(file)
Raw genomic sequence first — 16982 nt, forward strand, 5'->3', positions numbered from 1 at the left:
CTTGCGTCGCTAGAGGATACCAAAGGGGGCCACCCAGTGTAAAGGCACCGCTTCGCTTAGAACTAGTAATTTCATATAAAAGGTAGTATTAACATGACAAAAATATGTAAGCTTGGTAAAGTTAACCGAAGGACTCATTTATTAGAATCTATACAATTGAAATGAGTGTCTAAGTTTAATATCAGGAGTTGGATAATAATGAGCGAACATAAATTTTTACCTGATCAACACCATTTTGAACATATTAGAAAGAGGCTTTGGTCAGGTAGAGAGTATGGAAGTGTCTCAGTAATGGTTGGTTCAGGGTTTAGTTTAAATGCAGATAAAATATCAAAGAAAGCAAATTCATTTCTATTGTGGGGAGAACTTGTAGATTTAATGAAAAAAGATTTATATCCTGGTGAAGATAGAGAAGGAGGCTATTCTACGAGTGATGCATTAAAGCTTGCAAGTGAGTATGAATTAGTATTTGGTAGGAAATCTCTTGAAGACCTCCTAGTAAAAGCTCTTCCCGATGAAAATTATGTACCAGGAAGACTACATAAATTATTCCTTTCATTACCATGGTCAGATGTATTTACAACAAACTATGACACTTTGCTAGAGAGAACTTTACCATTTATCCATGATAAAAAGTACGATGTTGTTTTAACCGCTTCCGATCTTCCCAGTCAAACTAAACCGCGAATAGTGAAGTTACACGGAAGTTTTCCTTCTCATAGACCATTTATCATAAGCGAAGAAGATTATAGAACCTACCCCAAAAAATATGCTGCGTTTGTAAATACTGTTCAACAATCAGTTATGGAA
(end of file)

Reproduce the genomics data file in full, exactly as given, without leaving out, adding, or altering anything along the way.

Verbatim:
Raw genomic sequence first — 16982 nt, forward strand, 5'->3', positions numbered from 1 at the left:
CTTGCGTCGCTAGAGGATACCAAAGGGGGCCACCCAGTGTAAAGGCACCGCTTCGCTTAGAACTAGTAATTTCATATAAAAGGTAGTATTAACATGACAAAAATATGTAAGCTTGGTAAAGTTAACCGAAGGACTCATTTATTAGAATCTATACAATTGAAATGAGTGTCTAAGTTTAATATCAGGAGTTGGATAATAATGAGCGAACATAAATTTTTACCTGATCAACACCATTTTGAACATATTAGAAAGAGGCTTTGGTCAGGTAGAGAGTATGGAAGTGTCTCAGTAATGGTTGGTTCAGGGTTTAGTTTAAATGCAGATAAAATATCAAAGAAAGCAAATTCATTTCTATTGTGGGGAGAACTTGTAGATTTAATGAAAAAAGATTTATATCCTGGTGAAGATAGAGAAGGAGGCTATTCTACGAGTGATGCATTAAAGCTTGCAAGTGAGTATGAATTAGTATTTGGTAGGAAATCTCTTGAAGACCTCCTAGTAAAAGCTCTTCCCGATGAAAATTATGTACCAGGAAGACTACATAAATTATTCCTTTCATTACCATGGTCAGATGTATTTACAACAAACTATGACACTTTGCTAGAGAGAACTTTACCATTTATCCATGATAAAAAGTACGATGTTGTTTTAACCGCTTCCGATCTTCCCAGTCAAACTAAACCGCGAATAGTGAAGTTACACGGAAGTTTTCCTTCTCATAGACCATTTATCATAAGCGAAGAAGATTATAGAACCTACCCCAAAAAATATGCTGCGTTTGTAAATACTGTTCAACAATCAGTTATGGAA